Above a door at the very end of Rue de Lille, in the 7th arrondissement in Paris – an elegant address, just a few buildings from where both Jacques Lacan and Serge Gainsbourg once lived – hangs the 7L sign designed by Karl Lagerfeld, barely more noticeable than those of the surrounding antique shops. It is a place that seeks to remain discreet while others create a buzz around it. It is partly open to the public, as a bookshop, and partly private, as a library with a cultural program.

7L is legendary: It is home to both Lagerfeld’s art bookshop and his former photography studio, which is also a library, at once majestic and intimate. A dressing room has also remained intact, with mirrors lit by blue bulbs to soften the light, and a wooden screen painted with large red roses. But to discover the entirety of these spaces, you need to be a member of the Friends of 7L.

Number 7 Rue de Lille was initially a paper warehouse, and later it became the headquarters of an automobile magazine. In 1991, the film director and producer, Claude Berri made it into an art gallery – Renn Espace d’art contemporain. It was in 1999 that Karl Lagerfeld settled there. The idea behind the bookshop was to offer a specific selection of works on photography and the arts in general. The concept: present the books horizontally thereby putting them on equal footing and making the titles easily readable. All the catalogues of current and recent exhibitions are given a place on the shelves, surrounded by biographies, essays, classics, and evergreen titles.

The photo studio, now known as the ‘library set’, sits behind a heavy door like the backstage of a theater. In fact, the day before our visit, a dress rehearsal took place for Lorraine de Sagazan and Guillaume Poix’s Michelangelo Antonioni-inspired Le Silence, to be performed at the Théâtre du Vieux-Colombier from January 31.

Entering Lagerfeld’s studio is like going on a journey. The eye takes in books stacked atop one another all the way up to the glass roof. The top shelves are accessible via a suspended walkway. Small signs read, ‘If you wish to consult a book, please leave it on a table afterwards.’ This is not the library of a bibliophile, but of a reader, a lover of books, a curious soul. The books are those he bought, used, and organized in his own idiosyncratic way. Marcel Proust neighbors Madame de Staël, François Bluche’s Dictionnaire du Grand Siècle abuts a Daidō Moriyama monograph, while the 1972 Documenta V catalogue sits beside a book on Félix Vallotton.

It is said that Lagerfeld came there at night, directing photo shootings, two or three times a week, after days spent on Rue Cambon or in Rome. It is also said that he always bought several copies of the books – one to be annotated or cut, another to be kept intact, and others to give as a gift. A few artworks are placed here and there, such as the tower of cameras whose maker remains unknown. Around the room, the long, deep couches, the library ladders, the strange metal bell-shaped lights hanging from the ceiling, two flash umbrellas, production lights, and a photo booth have all been left intact. Only a few carpets and armchairs have been added, brought from some of his homes.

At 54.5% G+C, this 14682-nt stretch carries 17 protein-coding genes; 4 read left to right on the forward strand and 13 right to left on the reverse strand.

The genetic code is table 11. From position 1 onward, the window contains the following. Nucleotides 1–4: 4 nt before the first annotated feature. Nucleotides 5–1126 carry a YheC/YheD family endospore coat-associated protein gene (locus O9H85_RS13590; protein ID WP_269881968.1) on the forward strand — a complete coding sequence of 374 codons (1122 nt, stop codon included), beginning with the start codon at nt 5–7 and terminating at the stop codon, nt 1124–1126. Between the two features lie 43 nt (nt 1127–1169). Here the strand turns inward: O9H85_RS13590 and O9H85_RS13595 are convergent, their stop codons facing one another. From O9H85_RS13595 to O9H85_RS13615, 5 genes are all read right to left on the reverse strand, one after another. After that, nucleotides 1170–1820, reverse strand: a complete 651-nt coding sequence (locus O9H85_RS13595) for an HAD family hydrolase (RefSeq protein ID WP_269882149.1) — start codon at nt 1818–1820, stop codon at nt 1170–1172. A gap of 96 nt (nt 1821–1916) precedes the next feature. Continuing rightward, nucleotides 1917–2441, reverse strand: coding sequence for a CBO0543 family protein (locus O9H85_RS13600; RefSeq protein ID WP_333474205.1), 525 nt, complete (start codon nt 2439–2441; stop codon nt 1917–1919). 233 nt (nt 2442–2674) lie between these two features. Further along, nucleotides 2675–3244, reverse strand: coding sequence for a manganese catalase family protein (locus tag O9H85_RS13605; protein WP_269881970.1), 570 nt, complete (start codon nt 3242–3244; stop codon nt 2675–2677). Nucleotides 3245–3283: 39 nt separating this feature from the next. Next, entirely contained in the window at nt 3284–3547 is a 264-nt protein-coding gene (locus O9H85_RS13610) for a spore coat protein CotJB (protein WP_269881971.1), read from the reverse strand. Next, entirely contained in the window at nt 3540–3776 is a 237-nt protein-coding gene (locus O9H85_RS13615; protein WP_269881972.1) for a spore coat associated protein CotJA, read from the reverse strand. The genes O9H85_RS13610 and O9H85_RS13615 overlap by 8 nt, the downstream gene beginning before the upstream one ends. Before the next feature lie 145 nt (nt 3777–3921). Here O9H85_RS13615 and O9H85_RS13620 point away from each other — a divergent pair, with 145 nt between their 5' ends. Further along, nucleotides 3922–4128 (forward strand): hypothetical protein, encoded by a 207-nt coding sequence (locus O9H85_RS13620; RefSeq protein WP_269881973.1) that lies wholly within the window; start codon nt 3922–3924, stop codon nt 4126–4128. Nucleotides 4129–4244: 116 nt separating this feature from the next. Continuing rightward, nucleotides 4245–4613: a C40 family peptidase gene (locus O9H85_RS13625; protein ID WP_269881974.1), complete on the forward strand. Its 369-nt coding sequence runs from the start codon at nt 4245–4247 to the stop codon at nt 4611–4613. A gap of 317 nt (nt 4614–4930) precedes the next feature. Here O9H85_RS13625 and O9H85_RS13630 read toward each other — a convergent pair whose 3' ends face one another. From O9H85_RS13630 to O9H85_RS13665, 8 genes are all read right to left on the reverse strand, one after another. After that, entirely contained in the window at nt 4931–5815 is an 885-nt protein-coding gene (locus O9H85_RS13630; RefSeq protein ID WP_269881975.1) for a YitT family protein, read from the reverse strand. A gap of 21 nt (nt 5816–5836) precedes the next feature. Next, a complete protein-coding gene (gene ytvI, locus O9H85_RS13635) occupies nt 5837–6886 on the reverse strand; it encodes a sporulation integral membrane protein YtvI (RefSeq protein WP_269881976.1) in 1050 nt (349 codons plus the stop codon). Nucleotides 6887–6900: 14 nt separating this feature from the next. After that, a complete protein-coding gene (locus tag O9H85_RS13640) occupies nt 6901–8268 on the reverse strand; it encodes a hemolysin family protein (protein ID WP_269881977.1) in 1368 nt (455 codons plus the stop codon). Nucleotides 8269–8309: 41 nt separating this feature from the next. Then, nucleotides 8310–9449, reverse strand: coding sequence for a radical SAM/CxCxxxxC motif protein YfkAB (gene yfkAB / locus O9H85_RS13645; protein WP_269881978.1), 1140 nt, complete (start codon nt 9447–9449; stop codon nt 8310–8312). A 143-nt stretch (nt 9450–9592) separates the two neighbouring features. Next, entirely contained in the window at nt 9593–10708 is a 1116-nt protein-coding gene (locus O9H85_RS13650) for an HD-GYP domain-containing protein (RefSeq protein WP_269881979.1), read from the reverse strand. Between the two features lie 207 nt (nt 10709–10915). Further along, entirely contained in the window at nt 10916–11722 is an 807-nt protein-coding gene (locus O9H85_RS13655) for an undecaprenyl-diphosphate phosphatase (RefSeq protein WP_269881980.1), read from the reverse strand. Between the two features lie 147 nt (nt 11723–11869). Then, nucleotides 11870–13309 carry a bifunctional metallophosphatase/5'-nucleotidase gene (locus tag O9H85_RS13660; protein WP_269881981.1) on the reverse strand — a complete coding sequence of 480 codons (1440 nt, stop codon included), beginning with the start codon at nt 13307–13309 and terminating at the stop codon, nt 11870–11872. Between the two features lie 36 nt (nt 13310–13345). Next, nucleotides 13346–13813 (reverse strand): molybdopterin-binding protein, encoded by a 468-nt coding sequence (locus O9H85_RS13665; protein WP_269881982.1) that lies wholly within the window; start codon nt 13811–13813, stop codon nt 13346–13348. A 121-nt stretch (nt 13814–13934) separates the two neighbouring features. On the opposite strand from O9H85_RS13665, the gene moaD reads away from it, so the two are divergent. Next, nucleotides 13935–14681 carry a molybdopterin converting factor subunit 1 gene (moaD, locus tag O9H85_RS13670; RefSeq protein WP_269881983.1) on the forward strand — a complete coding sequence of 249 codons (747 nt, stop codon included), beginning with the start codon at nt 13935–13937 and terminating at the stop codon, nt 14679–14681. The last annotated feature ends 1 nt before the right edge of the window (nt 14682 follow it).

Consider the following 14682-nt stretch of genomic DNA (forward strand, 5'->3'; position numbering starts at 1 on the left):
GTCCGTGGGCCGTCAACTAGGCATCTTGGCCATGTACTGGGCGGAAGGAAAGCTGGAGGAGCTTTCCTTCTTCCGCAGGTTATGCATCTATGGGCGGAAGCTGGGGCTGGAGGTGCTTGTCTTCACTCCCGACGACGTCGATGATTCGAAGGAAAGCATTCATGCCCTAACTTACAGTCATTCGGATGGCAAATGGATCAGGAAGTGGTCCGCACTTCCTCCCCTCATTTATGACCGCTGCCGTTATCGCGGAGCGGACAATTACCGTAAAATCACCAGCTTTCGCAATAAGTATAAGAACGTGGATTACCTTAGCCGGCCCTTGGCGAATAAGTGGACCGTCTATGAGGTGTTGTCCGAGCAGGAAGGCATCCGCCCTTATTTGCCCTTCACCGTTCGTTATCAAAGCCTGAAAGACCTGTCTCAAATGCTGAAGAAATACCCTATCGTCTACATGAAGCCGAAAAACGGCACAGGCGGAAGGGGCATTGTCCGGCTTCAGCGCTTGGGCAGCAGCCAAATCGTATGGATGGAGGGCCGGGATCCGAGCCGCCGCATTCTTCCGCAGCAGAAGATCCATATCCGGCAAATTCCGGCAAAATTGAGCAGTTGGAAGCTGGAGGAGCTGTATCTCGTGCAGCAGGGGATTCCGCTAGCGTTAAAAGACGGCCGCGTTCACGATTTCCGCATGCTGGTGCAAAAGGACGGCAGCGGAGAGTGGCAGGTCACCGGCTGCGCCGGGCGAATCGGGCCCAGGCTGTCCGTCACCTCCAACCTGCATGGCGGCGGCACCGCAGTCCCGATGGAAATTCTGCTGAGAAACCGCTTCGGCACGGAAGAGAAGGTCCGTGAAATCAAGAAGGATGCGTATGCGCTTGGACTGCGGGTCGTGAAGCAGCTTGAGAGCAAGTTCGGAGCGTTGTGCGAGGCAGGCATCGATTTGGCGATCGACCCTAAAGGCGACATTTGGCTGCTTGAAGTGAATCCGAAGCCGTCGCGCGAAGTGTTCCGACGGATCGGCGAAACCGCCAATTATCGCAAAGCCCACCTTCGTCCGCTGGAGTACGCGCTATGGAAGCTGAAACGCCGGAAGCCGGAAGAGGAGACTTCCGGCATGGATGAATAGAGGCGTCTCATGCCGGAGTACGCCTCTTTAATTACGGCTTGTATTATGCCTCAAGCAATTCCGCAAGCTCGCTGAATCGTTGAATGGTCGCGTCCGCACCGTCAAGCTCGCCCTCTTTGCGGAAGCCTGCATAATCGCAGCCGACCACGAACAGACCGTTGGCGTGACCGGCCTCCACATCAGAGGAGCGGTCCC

Every day, the program is intense. The exhibition space currently features thirteen portraits of artists by the late Agnès Varda – selected by her children Rosalie Varda and Mathieu Demy – including photos of Delphine Seyrig, Federico Fellini, Alain Resnais, and Alain Robbe-Grillet, among others. In addition to book signings and the cultural program Correspondances, every first Wednesday of each month, members of 7L are invited to attend readings during which a guest will present a selection of books. They will also be able to listen to a sound work by the Soundwalk Collective, an experimental body founded in 2000 by Stephan Crasneanscki, in which figures such as FKA Twigs, Charlotte Rampling, and Anri Sala will read from books from the 7L library. Today, the team is still in the process of discovering these walls of books and making them their own. 7L is coming together as a space apart: a living, breathing organism.


Anaël Pigeat is an art critic, editor-at-large of The Art Newspaper, journalist for Paris Match, and curator.

English translation: Jacob Bromberg.

Full-bleed images: 1. Le « plateau- bibliothèque », ancien studio photographique de Karl Lagerfeld ©Mathieu Zazzo/Librairie 7L. 2. Opéra centenaire de la villa Noailles - Ressusciter la rose ©Luc Bertrand / Librairie 7L. 3. Opéra centenaire de la villa Noailles - Ressusciter la rose. © Luc Bertrand / Librairie 7L.